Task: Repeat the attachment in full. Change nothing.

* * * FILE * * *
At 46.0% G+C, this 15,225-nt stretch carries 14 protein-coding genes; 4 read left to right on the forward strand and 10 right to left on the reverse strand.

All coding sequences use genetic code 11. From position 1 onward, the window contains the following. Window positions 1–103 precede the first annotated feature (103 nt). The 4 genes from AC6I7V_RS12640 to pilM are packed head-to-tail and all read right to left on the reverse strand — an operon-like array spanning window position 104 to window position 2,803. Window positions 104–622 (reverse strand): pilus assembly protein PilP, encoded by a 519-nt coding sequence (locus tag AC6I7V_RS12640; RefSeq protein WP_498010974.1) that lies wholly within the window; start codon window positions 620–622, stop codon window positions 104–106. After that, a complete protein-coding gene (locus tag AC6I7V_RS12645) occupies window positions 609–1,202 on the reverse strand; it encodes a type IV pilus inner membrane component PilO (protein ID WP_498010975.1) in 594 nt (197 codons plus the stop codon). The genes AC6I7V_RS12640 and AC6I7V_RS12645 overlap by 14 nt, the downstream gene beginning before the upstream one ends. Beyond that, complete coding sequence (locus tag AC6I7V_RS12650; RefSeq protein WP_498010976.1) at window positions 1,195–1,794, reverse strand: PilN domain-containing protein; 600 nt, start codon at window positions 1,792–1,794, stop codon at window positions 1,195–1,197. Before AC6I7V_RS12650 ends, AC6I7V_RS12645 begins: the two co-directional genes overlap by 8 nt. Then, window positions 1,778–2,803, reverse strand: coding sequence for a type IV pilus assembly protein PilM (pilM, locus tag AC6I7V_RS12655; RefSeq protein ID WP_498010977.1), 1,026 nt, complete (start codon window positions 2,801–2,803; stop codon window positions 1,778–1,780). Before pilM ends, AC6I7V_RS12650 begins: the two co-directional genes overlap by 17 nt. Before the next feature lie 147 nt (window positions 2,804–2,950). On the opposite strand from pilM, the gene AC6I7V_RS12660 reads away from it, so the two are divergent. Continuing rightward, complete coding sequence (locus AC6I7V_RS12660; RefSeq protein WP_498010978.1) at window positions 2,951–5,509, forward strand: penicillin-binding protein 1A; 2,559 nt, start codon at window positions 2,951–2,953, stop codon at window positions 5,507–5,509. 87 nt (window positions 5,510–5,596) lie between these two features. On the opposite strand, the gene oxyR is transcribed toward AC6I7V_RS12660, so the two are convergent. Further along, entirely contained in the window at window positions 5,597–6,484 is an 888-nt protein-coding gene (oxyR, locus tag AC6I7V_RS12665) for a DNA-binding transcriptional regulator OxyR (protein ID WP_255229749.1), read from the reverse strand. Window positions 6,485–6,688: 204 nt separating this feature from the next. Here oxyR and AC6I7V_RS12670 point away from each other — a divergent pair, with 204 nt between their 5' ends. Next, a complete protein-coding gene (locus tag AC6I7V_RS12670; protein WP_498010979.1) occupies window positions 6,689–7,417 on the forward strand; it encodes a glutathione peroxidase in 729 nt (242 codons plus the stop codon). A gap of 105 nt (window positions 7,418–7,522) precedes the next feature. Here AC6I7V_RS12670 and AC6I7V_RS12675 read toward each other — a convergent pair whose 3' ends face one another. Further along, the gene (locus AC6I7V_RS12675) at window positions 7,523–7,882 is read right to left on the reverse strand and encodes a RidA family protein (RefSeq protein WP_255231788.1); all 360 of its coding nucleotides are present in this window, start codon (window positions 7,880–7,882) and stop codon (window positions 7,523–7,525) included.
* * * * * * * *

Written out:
At 46.0% G+C, this 15,225-nt stretch carries 14 protein-coding genes; 4 read left to right on the forward strand and 10 right to left on the reverse strand.

All coding sequences use genetic code 11. From position 1 onward, the window contains the following. Window positions 1–103 precede the first annotated feature (103 nt). The 4 genes from AC6I7V_RS12640 to pilM are packed head-to-tail and all read right to left on the reverse strand — an operon-like array spanning window position 104 to window position 2,803. Window positions 104–622 (reverse strand): pilus assembly protein PilP, encoded by a 519-nt coding sequence (locus tag AC6I7V_RS12640; RefSeq protein WP_498010974.1) that lies wholly within the window; start codon window positions 620–622, stop codon window positions 104–106. After that, a complete protein-coding gene (locus tag AC6I7V_RS12645) occupies window positions 609–1,202 on the reverse strand; it encodes a type IV pilus inner membrane component PilO (protein ID WP_498010975.1) in 594 nt (197 codons plus the stop codon). The genes AC6I7V_RS12640 and AC6I7V_RS12645 overlap by 14 nt, the downstream gene beginning before the upstream one ends. Beyond that, complete coding sequence (locus tag AC6I7V_RS12650; RefSeq protein WP_498010976.1) at window positions 1,195–1,794, reverse strand: PilN domain-containing protein; 600 nt, start codon at window positions 1,792–1,794, stop codon at window positions 1,195–1,197. Before AC6I7V_RS12650 ends, AC6I7V_RS12645 begins: the two co-directional genes overlap by 8 nt. Then, window positions 1,778–2,803, reverse strand: coding sequence for a type IV pilus assembly protein PilM (pilM, locus tag AC6I7V_RS12655; RefSeq protein ID WP_498010977.1), 1,026 nt, complete (start codon window positions 2,801–2,803; stop codon window positions 1,778–1,780). Before pilM ends, AC6I7V_RS12650 begins: the two co-directional genes overlap by 17 nt. Before the next feature lie 147 nt (window positions 2,804–2,950). On the opposite strand from pilM, the gene AC6I7V_RS12660 reads away from it, so the two are divergent. Continuing rightward, complete coding sequence (locus AC6I7V_RS12660; RefSeq protein WP_498010978.1) at window positions 2,951–5,509, forward strand: penicillin-binding protein 1A; 2,559 nt, start codon at window positions 2,951–2,953, stop codon at window positions 5,507–5,509. 87 nt (window positions 5,510–5,596) lie between these two features. On the opposite strand, the gene oxyR is transcribed toward AC6I7V_RS12660, so the two are convergent. Further along, entirely contained in the window at window positions 5,597–6,484 is an 888-nt protein-coding gene (oxyR, locus tag AC6I7V_RS12665) for a DNA-binding transcriptional regulator OxyR (protein ID WP_255229749.1), read from the reverse strand. Window positions 6,485–6,688: 204 nt separating this feature from the next. Here oxyR and AC6I7V_RS12670 point away from each other — a divergent pair, with 204 nt between their 5' ends. Next, a complete protein-coding gene (locus tag AC6I7V_RS12670; protein WP_498010979.1) occupies window positions 6,689–7,417 on the forward strand; it encodes a glutathione peroxidase in 729 nt (242 codons plus the stop codon). A gap of 105 nt (window positions 7,418–7,522) precedes the next feature. Here AC6I7V_RS12670 and AC6I7V_RS12675 read toward each other — a convergent pair whose 3' ends face one another. Further along, the gene (locus AC6I7V_RS12675) at window positions 7,523–7,882 is read right to left on the reverse strand and encodes a RidA family protein (RefSeq protein WP_255231788.1); all 360 of its coding nucleotides are present in this window, start codon (window positions 7,880–7,882) and stop codon (window positions 7,523–7,525) included.